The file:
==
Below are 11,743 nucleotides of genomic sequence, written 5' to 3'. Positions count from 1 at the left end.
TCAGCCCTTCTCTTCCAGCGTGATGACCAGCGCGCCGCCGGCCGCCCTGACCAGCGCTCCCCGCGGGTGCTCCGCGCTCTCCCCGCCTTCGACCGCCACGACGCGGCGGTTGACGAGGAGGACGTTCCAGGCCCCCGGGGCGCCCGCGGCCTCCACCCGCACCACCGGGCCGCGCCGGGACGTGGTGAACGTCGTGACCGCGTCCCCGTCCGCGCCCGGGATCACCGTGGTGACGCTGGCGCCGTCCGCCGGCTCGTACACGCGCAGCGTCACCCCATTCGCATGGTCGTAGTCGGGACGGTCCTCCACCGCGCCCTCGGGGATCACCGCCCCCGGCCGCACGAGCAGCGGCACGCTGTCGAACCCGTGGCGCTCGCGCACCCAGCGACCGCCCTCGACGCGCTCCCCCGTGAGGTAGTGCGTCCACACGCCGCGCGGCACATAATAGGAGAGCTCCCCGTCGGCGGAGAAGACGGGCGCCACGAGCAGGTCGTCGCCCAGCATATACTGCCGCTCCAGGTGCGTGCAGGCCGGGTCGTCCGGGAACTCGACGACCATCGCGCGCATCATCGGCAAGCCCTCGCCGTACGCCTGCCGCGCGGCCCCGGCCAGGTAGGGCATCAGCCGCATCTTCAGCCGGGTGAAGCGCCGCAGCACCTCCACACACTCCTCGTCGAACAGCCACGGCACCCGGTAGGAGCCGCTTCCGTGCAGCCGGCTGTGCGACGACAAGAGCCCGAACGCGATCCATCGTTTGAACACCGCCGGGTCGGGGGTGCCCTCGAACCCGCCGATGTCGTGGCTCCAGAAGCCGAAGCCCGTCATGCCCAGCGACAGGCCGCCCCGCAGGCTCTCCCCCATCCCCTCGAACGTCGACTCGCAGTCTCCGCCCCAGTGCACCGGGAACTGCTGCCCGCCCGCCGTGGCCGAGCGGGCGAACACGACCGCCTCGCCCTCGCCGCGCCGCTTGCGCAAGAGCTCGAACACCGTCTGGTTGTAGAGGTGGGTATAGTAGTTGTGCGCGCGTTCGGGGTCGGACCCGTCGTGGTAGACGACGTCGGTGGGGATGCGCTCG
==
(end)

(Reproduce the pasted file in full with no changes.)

Below are 11,743 nucleotides of genomic sequence, written 5' to 3'. Positions count from 1 at the left end.
TCAGCCCTTCTCTTCCAGCGTGATGACCAGCGCGCCGCCGGCCGCCCTGACCAGCGCTCCCCGCGGGTGCTCCGCGCTCTCCCCGCCTTCGACCGCCACGACGCGGCGGTTGACGAGGAGGACGTTCCAGGCCCCCGGGGCGCCCGCGGCCTCCACCCGCACCACCGGGCCGCGCCGGGACGTGGTGAACGTCGTGACCGCGTCCCCGTCCGCGCCCGGGATCACCGTGGTGACGCTGGCGCCGTCCGCCGGCTCGTACACGCGCAGCGTCACCCCATTCGCATGGTCGTAGTCGGGACGGTCCTCCACCGCGCCCTCGGGGATCACCGCCCCCGGCCGCACGAGCAGCGGCACGCTGTCGAACCCGTGGCGCTCGCGCACCCAGCGACCGCCCTCGACGCGCTCCCCCGTGAGGTAGTGCGTCCACACGCCGCGCGGCACATAATAGGAGAGCTCCCCGTCGGCGGAGAAGACGGGCGCCACGAGCAGGTCGTCGCCCAGCATATACTGCCGCTCCAGGTGCGTGCAGGCCGGGTCGTCCGGGAACTCGACGACCATCGCGCGCATCATCGGCAAGCCCTCGCCGTACGCCTGCCGCGCGGCCCCGGCCAGGTAGGGCATCAGCCGCATCTTCAGCCGGGTGAAGCGCCGCAGCACCTCCACACACTCCTCGTCGAACAGCCACGGCACCCGGTAGGAGCCGCTTCCGTGCAGCCGGCTGTGCGACGACAAGAGCCCGAACGCGATCCATCGTTTGAACACCGCCGGGTCGGGGGTGCCCTCGAACCCGCCGATGTCGTGGCTCCAGAAGCCGAAGCCCGTCATGCCCAGCGACAGGCCGCCCCGCAGGCTCTCCCCCATCCCCTCGAACGTCGACTCGCAGTCTCCGCCCCAGTGCACCGGGAACTGCTGCCCGCCCGCCGTGGCCGAGCGGGCGAACACGACCGCCTCGCCCTCGCCGCGCCGCTTGCGCAAGAGCTCGAACACCGTCTGGTTGTAGAGGTGGGTATAGTAGTTGTGCGCGCGTTCGGGGTCGGACCCGTCGTGGTAGACGACGTCGGTGGGGATGCGCTCG